Robins Reserve cuts may not mean pink slips

The Air Force Reserve Command Headquarters at Robins will lose 258 positions, but that doesn't mean 258 pink slips.

The Secretary of the Air Force announced a new round of budget-cutting Monday.

Some say that may not hit Robins Air Force Base as hard as it sounds.

Chrissy Miner, Interim CEO of the 21st Century Partnership, echoed comments from an Air Force Reserve spokesman.

She said many of the cuts there, may not mean actual workers losing jobs.

While still a loss to the community, many could come from unfilled vacancies.

Miner said, "If there is somebody in that job they might offer them some early retirement incentives, or separation incentives, or they might move them to another job. But bottom line, 258 jobs that could have been there, won't be there anymore."

Local economist from Middle Georgia State College, Greg George, says if the positions come from unfilled jobs, it will minimize the economic impact.

He explained why so many of those vacancies often exist in government agencies. George said, "It allows some flexibility in budgeting, and when things get tight, they have to go back and reassess whether they really need those positions hanging around or not, and they'll just let them go."

George said savings from unfilled positions can often be rolled over into the agencies' budget the following year. With the elimination of positions, as in this case, that money often goes away, as well.

Commander of the Air Force Reserve, Lt. General James Jackson, said Tuesday that they are in the process of determining which positions to cut. He said they will likely include active-duty military, civilians, and reservists in headquarters positions.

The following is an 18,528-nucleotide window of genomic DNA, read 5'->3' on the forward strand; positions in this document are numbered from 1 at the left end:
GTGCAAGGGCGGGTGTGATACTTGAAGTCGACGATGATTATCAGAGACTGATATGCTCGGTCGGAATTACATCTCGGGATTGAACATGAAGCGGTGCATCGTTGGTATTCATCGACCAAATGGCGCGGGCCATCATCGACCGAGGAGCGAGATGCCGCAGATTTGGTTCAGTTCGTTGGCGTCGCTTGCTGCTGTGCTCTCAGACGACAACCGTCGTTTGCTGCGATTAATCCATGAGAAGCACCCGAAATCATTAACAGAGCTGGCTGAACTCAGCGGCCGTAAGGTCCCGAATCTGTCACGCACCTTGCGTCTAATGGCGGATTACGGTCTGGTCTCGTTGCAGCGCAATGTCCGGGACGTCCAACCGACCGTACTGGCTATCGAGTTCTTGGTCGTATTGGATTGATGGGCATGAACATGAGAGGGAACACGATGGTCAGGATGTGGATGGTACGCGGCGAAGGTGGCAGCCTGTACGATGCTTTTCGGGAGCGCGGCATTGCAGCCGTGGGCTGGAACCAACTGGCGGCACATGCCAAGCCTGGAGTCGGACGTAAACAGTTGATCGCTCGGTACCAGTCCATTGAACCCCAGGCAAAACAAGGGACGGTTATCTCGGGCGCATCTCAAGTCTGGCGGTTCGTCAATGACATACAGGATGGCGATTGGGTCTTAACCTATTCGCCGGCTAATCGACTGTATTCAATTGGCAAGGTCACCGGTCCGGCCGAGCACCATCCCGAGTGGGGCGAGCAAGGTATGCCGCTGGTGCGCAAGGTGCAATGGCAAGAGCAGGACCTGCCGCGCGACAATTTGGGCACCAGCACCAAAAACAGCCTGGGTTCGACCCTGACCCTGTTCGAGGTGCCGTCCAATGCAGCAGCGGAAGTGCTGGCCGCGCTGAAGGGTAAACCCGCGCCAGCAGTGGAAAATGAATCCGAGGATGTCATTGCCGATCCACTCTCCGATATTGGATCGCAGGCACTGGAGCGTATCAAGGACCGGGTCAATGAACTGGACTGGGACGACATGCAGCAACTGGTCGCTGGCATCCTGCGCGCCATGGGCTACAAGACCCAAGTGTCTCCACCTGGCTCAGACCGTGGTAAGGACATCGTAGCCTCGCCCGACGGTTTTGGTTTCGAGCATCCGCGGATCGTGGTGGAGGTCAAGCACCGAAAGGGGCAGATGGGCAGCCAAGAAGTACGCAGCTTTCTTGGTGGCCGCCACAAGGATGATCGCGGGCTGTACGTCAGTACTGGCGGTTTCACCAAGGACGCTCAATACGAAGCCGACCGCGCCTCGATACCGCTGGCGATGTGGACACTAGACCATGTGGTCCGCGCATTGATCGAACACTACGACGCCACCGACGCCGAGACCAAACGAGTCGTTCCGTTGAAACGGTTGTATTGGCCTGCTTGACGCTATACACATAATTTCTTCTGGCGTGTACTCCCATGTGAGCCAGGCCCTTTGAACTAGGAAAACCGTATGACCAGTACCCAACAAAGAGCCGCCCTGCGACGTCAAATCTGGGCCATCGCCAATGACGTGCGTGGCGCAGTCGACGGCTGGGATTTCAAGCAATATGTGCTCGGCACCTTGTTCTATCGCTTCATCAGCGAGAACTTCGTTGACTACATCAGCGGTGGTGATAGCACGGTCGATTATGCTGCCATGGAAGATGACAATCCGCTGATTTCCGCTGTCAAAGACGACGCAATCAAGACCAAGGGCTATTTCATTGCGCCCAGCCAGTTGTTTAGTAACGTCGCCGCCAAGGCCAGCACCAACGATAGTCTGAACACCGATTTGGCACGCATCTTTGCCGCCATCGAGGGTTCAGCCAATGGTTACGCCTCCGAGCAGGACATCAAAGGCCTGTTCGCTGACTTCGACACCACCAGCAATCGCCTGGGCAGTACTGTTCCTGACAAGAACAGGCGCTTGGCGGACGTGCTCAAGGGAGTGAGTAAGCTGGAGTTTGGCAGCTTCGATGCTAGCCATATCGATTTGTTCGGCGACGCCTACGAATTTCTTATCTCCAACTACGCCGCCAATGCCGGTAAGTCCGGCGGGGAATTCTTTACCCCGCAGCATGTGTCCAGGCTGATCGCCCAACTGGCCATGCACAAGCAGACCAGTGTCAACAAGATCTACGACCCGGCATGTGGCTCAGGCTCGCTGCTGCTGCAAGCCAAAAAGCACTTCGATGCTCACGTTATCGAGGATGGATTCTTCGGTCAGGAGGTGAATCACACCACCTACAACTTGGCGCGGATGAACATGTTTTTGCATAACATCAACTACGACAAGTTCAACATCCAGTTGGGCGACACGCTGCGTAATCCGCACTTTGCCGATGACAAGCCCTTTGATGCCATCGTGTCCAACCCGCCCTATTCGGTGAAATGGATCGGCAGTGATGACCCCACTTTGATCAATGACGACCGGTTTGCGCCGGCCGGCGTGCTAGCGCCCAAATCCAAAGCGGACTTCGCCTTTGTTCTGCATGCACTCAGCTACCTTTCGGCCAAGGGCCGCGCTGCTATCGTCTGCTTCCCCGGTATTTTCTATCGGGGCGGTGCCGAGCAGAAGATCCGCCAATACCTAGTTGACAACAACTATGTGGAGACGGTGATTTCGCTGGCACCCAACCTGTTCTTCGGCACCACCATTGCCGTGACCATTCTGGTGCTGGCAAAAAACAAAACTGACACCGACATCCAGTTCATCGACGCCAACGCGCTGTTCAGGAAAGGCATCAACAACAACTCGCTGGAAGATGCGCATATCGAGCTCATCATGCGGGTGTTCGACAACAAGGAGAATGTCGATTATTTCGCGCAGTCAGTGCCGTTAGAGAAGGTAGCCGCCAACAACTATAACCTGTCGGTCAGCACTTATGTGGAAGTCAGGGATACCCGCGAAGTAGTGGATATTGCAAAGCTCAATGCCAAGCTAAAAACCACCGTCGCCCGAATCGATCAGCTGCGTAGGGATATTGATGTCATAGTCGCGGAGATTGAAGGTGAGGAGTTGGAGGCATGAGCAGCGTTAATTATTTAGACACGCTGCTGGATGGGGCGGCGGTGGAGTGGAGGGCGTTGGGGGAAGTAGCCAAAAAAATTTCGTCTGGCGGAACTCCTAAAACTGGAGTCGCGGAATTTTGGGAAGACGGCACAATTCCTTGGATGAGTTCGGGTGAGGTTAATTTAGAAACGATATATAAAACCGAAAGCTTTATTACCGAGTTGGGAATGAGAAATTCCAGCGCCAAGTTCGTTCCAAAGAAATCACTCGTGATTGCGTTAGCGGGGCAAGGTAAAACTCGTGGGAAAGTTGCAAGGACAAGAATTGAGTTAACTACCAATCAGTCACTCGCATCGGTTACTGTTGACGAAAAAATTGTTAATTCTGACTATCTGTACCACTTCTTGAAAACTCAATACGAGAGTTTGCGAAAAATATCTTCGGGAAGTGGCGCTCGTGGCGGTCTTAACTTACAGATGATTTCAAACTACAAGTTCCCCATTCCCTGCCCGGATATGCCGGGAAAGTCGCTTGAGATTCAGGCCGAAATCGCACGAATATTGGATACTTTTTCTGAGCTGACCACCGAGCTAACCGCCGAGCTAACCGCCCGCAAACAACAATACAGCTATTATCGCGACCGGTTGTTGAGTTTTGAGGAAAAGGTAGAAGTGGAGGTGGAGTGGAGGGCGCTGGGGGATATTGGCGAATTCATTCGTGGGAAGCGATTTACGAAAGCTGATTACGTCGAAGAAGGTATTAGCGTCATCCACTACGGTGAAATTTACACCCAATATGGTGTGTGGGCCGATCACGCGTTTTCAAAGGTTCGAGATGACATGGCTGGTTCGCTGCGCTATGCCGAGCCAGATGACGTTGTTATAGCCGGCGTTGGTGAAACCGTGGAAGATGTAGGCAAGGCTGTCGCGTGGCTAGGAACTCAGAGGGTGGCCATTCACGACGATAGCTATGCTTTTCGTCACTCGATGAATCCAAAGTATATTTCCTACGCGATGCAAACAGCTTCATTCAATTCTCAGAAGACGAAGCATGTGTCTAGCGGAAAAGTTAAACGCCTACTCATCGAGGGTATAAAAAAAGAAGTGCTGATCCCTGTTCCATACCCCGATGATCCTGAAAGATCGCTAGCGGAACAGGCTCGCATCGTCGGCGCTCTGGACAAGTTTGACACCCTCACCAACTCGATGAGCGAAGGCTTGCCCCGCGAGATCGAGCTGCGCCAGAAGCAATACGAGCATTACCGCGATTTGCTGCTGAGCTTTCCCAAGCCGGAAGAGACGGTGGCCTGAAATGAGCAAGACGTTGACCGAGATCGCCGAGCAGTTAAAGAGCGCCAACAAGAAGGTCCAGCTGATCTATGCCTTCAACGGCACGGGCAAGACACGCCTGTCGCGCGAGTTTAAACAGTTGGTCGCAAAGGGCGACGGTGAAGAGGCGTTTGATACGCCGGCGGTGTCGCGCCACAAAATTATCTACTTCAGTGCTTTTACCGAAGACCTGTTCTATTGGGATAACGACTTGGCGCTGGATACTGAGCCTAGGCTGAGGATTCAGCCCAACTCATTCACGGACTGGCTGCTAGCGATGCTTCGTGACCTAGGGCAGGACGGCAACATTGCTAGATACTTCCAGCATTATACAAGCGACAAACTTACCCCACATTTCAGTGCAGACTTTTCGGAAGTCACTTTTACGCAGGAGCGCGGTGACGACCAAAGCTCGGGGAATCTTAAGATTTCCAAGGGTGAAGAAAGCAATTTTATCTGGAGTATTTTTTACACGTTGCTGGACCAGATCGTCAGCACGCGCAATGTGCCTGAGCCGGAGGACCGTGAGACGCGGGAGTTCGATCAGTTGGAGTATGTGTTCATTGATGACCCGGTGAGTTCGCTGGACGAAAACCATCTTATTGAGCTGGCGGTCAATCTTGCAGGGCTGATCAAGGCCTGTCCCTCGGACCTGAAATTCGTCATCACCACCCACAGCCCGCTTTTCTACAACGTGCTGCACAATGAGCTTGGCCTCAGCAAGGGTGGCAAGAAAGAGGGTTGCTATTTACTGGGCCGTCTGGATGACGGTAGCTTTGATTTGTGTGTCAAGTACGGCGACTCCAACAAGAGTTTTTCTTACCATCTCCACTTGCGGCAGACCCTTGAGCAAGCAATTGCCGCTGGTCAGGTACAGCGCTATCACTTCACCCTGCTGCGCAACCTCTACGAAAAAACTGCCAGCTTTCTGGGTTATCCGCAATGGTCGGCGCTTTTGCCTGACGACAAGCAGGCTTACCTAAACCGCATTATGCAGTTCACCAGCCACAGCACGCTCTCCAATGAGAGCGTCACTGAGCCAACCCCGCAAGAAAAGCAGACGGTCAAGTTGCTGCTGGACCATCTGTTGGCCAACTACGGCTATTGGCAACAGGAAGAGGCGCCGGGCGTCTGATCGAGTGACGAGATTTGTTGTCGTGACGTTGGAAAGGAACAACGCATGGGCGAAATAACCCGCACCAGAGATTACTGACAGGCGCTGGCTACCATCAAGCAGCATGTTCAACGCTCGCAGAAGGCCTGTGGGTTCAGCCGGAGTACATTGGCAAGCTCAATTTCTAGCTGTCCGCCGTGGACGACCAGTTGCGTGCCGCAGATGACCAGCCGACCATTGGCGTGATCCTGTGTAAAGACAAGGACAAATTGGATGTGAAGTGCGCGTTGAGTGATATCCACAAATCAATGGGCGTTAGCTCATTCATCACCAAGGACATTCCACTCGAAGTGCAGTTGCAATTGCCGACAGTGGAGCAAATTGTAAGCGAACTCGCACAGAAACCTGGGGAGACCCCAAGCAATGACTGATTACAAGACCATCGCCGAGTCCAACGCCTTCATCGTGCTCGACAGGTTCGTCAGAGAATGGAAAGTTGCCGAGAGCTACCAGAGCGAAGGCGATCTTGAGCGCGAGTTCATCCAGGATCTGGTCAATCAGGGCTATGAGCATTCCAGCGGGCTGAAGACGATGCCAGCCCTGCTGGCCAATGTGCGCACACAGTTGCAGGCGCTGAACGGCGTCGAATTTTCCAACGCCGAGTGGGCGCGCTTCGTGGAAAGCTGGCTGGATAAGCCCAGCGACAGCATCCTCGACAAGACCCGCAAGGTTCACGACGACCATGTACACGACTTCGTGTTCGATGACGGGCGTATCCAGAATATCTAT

Jackson said in a statement, "We recognize the effect that reductions of this magnitude will have on our employees and our community."

The cuts are Air Force wide totaling about 3,500 jobs. The losses were divided among installations across the nation. In comparison, Robins will see fewer losses than eight other bases.

U.S. Rep. for the 8th Congressional District, which covers Robins, Austin Scott said in a statement, "This proposal may be viewed as a cost-saving measure on the surface, but it would likely lead to higher costs in the future if it results in a less ready force. Not only does the impact on workers concern me, but we must also ensure that the Air Force Reserve Command is not forced to compromise on its mission or take cuts disproportionate to other commands."


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